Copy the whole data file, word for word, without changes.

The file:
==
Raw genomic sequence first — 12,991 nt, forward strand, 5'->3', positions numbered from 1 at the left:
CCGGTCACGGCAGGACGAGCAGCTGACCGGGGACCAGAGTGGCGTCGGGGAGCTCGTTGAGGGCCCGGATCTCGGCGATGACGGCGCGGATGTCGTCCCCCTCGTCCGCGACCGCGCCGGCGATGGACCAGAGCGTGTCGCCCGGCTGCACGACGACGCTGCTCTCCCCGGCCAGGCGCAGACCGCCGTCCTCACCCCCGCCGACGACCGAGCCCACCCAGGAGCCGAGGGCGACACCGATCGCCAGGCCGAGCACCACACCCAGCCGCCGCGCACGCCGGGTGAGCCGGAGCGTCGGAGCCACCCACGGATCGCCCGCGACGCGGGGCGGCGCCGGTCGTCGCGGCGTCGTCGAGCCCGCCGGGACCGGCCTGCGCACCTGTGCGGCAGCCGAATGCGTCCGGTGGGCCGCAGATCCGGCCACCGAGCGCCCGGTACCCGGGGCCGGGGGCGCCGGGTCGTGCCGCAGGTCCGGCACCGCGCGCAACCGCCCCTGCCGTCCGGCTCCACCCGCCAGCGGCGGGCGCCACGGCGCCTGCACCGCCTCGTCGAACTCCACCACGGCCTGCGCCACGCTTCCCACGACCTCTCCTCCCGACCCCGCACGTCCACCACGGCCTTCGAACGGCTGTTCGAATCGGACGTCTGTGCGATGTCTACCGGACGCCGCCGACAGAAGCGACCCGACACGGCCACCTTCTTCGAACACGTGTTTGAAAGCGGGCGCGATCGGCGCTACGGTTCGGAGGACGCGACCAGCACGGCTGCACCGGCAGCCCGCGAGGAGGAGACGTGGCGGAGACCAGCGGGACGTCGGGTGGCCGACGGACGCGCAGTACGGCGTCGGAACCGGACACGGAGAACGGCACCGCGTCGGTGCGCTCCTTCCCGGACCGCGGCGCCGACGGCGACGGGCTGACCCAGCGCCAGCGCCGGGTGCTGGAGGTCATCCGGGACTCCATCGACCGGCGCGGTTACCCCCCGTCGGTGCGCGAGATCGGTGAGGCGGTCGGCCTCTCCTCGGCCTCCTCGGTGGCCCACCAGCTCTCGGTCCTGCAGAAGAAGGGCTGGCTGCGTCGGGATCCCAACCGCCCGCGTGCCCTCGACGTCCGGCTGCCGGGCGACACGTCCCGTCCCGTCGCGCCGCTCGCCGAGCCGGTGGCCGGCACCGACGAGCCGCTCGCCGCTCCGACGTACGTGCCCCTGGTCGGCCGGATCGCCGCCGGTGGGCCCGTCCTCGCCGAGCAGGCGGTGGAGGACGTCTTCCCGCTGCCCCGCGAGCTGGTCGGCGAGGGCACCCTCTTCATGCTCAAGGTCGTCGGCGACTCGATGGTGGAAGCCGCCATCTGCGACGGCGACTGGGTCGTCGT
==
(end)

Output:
Raw genomic sequence first — 12,991 nt, forward strand, 5'->3', positions numbered from 1 at the left:
CCGGTCACGGCAGGACGAGCAGCTGACCGGGGACCAGAGTGGCGTCGGGGAGCTCGTTGAGGGCCCGGATCTCGGCGATGACGGCGCGGATGTCGTCCCCCTCGTCCGCGACCGCGCCGGCGATGGACCAGAGCGTGTCGCCCGGCTGCACGACGACGCTGCTCTCCCCGGCCAGGCGCAGACCGCCGTCCTCACCCCCGCCGACGACCGAGCCCACCCAGGAGCCGAGGGCGACACCGATCGCCAGGCCGAGCACCACACCCAGCCGCCGCGCACGCCGGGTGAGCCGGAGCGTCGGAGCCACCCACGGATCGCCCGCGACGCGGGGCGGCGCCGGTCGTCGCGGCGTCGTCGAGCCCGCCGGGACCGGCCTGCGCACCTGTGCGGCAGCCGAATGCGTCCGGTGGGCCGCAGATCCGGCCACCGAGCGCCCGGTACCCGGGGCCGGGGGCGCCGGGTCGTGCCGCAGGTCCGGCACCGCGCGCAACCGCCCCTGCCGTCCGGCTCCACCCGCCAGCGGCGGGCGCCACGGCGCCTGCACCGCCTCGTCGAACTCCACCACGGCCTGCGCCACGCTTCCCACGACCTCTCCTCCCGACCCCGCACGTCCACCACGGCCTTCGAACGGCTGTTCGAATCGGACGTCTGTGCGATGTCTACCGGACGCCGCCGACAGAAGCGACCCGACACGGCCACCTTCTTCGAACACGTGTTTGAAAGCGGGCGCGATCGGCGCTACGGTTCGGAGGACGCGACCAGCACGGCTGCACCGGCAGCCCGCGAGGAGGAGACGTGGCGGAGACCAGCGGGACGTCGGGTGGCCGACGGACGCGCAGTACGGCGTCGGAACCGGACACGGAGAACGGCACCGCGTCGGTGCGCTCCTTCCCGGACCGCGGCGCCGACGGCGACGGGCTGACCCAGCGCCAGCGCCGGGTGCTGGAGGTCATCCGGGACTCCATCGACCGGCGCGGTTACCCCCCGTCGGTGCGCGAGATCGGTGAGGCGGTCGGCCTCTCCTCGGCCTCCTCGGTGGCCCACCAGCTCTCGGTCCTGCAGAAGAAGGGCTGGCTGCGTCGGGATCCCAACCGCCCGCGTGCCCTCGACGTCCGGCTGCCGGGCGACACGTCCCGTCCCGTCGCGCCGCTCGCCGAGCCGGTGGCCGGCACCGACGAGCCGCTCGCCGCTCCGACGTACGTGCCCCTGGTCGGCCGGATCGCCGCCGGTGGGCCCGTCCTCGCCGAGCAGGCGGTGGAGGACGTCTTCCCGCTGCCCCGCGAGCTGGTCGGCGAGGGCACCCTCTTCATGCTCAAGGTCGTCGGCGACTCGATGGTGGAAGCCGCCATCTGCGACGGCGACTGGGTCGTCGT